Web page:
A QOF review published during NHS England's board meeting on Wednesday sets out plans for five main changes to the framework, in what could prove the most significant change since it began in 2004.
Changes proposed in the review - which could take effect from 2019 - reflect predictions from RCGP vice chair Professor Martin Marshall, reported in May by GPonline. Professor Marshall said QOF could become a 'much smaller, more focused set of indicators', with funding shifting to incentivise practices manage 'complex activities through quality improvement programmes'.
Under the review proposals around half of QOF indicators could be updated to 'improve efficacy and impact where there is good evidence', potentially through 'a more targeted approach to population segments'.
The exception reporting process will be 'updated and rebranded' as the 'personalised care adjustment' for indicators. NHS England says 'this would operate at the individual indicator level rather than the domain level, which would bring it into closer alignment with the way in which clinical decisions are taken and patient choice is expressed'.
Changes to exception reporting would aim to boost data quality and 'reduce scepticism around the use of the mechanism', the review says.
A new domain would be added to the QOF to promote 'quality improvement'. This would enforce 'quality improvement cycles to address around three priority areas each year', and would absorb points from scrapped indicators.
The review says that 'a case could be made for up to a quarter of current indicators' to be dropped from the QOF altogether, and that decisions will be based on assessments of the existing targets.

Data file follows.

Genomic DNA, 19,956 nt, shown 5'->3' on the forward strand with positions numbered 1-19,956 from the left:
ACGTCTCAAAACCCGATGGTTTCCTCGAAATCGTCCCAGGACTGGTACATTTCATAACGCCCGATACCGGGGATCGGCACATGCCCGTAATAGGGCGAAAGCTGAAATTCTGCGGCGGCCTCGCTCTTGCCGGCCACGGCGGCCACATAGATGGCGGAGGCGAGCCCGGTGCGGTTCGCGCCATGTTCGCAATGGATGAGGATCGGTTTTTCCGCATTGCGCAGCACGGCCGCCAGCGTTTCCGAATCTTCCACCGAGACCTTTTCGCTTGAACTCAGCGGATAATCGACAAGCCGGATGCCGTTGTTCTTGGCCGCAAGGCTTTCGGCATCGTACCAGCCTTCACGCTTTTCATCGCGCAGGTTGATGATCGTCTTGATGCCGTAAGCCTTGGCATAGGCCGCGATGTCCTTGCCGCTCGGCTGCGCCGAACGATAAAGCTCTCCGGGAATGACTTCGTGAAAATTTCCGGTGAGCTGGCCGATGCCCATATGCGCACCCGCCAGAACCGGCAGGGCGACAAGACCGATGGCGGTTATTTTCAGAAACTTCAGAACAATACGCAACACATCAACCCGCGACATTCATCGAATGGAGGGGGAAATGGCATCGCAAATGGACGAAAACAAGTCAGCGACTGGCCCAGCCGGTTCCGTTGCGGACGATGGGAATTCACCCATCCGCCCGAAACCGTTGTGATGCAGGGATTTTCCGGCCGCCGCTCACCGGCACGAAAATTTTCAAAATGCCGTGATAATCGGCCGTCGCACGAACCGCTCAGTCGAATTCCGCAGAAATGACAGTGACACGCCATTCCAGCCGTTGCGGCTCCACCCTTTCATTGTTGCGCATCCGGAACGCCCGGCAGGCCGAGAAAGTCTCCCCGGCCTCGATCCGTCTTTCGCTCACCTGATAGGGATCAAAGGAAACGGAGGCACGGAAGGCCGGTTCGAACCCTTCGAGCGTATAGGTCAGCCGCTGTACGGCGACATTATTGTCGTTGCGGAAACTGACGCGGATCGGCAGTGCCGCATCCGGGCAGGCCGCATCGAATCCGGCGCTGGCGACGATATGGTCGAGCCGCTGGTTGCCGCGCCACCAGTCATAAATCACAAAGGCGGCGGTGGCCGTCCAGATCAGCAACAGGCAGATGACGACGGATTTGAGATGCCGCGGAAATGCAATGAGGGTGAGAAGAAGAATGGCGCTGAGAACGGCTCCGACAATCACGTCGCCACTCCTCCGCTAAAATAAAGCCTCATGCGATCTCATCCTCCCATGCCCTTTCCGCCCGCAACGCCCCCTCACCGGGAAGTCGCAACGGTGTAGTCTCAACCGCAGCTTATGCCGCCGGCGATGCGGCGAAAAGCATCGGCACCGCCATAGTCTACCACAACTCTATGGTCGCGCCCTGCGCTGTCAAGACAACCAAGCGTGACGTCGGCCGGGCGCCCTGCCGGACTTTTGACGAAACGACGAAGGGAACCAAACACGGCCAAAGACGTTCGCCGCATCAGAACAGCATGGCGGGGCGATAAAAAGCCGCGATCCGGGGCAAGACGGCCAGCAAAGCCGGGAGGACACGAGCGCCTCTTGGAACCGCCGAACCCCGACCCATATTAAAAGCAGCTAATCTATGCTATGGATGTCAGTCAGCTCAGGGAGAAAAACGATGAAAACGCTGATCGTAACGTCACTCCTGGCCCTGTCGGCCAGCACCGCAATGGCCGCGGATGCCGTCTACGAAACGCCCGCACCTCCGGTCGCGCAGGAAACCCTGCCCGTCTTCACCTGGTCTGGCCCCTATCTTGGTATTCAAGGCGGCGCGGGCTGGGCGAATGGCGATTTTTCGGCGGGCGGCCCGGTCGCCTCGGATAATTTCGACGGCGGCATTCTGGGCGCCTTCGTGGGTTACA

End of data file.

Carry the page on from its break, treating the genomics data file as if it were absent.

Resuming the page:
Finally a 'network-level QOF' could be developed over time, with a trial version to be piloted at 'a select number of sites'.
NHS England says the changes could take 'a number of years to phase in', and the changes are subject to contract negotiations with the GPC.
However, NHS England's board was told on Wednesday: 'There was consensus amongst the advisory groups that this was the likely direction of travel, and well aligned with current strategic priorities. NHS England and the GPC will remain mindful of the workload implications and the views of GPs.'
GPC chair Dr Richard Vautrey said: 'We have been pleased to work with NHS England and other partners, to review QOF and produce a report that will stimulate further discussion, given the BMA has been calling for a review of QOF that both provides stability for practices and better enables them to respond to the needs of their patients.'
NHS England's national director, strategy and innovation, Ian Dodge said: '2019 starts the most substantial discussion of the GP contract since 2004 - given the forthcoming long-term NHS plan, current pressures on general practice, the emergence of primary care networks, QOF and indemnity reform, the partnership and premises reviews.
'This calls for more intensive joint working between NHS England and our partners, particularly the BMA, and I look forward to constructive and fruitful discussions.'
NHS England is inviting comments on the QOF review plans until 31 August.